The UNHCR asked countries with Iraqi asylum seekers to delay sending them back by at least a month. Spokesman Ron Redmond in Geneva said the agency had already asked for an initial delay of three months in March, because of the threat of war.
Redmond said that the return of small numbers of refugees had nevertheless been negotiated with the Iranian government and Iraq's occupation administration.
UNHCR special envoy to Iraq, Dennis McNamara, recently said it would be premature to send back Iraqi refugees in large numbers, citing the lack of security in the country.
There are over half a million Iraqi refugees and asylum seekers in the world, the UNHCR said, including 200,000 each in Europe and Iran.
More than 51,000 Iraqis filed applications for refugee status in 2002, representing the largest single group of asylum seekers. The majority sought asylum in Britain, Germany, Sweden, Austria and Greece.
Kurd mass grave
In Arbil, a mass grave containing the remains of Iraqi Kurdish victims of the government of deposed president Saddam Hussein has been discovered near the northern city of Mosul, Kurdish TV (KTV) said on Friday.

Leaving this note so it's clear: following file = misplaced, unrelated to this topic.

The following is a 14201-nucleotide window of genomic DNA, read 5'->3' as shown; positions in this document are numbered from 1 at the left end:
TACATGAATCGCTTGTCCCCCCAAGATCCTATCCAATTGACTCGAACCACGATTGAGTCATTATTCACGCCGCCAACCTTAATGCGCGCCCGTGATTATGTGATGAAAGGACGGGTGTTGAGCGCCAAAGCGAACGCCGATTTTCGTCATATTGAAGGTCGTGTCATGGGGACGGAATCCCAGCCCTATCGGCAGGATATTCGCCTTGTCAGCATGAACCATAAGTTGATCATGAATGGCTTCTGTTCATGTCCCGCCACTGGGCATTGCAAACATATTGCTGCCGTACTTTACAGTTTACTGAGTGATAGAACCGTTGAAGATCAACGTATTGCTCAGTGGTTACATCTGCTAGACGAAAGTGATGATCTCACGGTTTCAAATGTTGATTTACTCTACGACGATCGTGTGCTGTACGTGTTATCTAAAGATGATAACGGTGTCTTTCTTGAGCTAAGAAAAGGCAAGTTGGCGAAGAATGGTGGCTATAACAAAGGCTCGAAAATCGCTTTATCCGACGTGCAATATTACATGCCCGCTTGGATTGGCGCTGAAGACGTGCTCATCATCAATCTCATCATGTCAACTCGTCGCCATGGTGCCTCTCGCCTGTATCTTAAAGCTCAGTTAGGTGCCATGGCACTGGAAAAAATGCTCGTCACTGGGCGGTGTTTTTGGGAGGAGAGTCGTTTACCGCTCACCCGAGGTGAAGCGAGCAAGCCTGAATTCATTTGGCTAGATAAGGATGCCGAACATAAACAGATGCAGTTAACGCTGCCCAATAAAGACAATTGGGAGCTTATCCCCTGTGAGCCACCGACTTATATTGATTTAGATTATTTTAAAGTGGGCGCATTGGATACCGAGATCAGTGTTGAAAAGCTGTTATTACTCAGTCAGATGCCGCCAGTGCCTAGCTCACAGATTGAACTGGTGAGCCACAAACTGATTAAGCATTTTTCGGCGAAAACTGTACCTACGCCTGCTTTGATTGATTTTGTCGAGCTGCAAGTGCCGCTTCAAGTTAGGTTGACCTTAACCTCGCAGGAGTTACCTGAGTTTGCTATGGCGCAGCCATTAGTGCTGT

|Yet another mass grave|
KTV, which acts as a mouthpiece for the Kurdistan Democratic Party (KDP) that controls the Kurdish city of Arbil, said the mass grave had been found by Kurdish residents.
It said that, so far, the remains of 30 Kurds had been unearthed in al-Hadar, southwest of Mosul. Footage was aired of fragments of torn-up clothing purporting to show that the victims were women and children.
KTV quoted residents of al-Hadar as saying the mass graves dated back to 1988 and that there were other mass graves in the area.
About 300 Kurdish civilians were buried in mass graves in the region in 1988, they claimed, alluding to the anti-Kurd campaign of 1988-1989.
The latest grave is among the dozens uncovered all over Iraq since the United States led invasion.